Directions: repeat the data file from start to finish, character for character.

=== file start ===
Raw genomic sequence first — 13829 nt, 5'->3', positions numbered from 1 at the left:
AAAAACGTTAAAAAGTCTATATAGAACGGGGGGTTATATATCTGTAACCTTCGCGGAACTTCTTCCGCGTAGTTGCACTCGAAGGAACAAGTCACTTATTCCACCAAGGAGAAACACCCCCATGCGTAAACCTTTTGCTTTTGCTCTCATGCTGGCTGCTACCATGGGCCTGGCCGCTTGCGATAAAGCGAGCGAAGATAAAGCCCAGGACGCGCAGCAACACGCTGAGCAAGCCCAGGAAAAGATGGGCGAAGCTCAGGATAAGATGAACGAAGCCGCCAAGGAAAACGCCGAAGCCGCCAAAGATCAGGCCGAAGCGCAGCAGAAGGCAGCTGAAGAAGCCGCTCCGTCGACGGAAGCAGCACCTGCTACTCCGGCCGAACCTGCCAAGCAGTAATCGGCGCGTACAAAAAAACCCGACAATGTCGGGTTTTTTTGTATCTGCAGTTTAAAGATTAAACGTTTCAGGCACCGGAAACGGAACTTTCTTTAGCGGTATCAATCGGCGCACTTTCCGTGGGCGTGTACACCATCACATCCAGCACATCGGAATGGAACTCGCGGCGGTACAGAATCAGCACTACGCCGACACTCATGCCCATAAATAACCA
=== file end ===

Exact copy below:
Raw genomic sequence first — 13829 nt, 5'->3', positions numbered from 1 at the left:
AAAAACGTTAAAAAGTCTATATAGAACGGGGGGTTATATATCTGTAACCTTCGCGGAACTTCTTCCGCGTAGTTGCACTCGAAGGAACAAGTCACTTATTCCACCAAGGAGAAACACCCCCATGCGTAAACCTTTTGCTTTTGCTCTCATGCTGGCTGCTACCATGGGCCTGGCCGCTTGCGATAAAGCGAGCGAAGATAAAGCCCAGGACGCGCAGCAACACGCTGAGCAAGCCCAGGAAAAGATGGGCGAAGCTCAGGATAAGATGAACGAAGCCGCCAAGGAAAACGCCGAAGCCGCCAAAGATCAGGCCGAAGCGCAGCAGAAGGCAGCTGAAGAAGCCGCTCCGTCGACGGAAGCAGCACCTGCTACTCCGGCCGAACCTGCCAAGCAGTAATCGGCGCGTACAAAAAAACCCGACAATGTCGGGTTTTTTTGTATCTGCAGTTTAAAGATTAAACGTTTCAGGCACCGGAAACGGAACTTTCTTTAGCGGTATCAATCGGCGCACTTTCCGTGGGCGTGTACACCATCACATCCAGCACATCGGAATGGAACTCGCGGCGGTACAGAATCAGCACTACGCCGACACTCATGCCCATAAATAACCA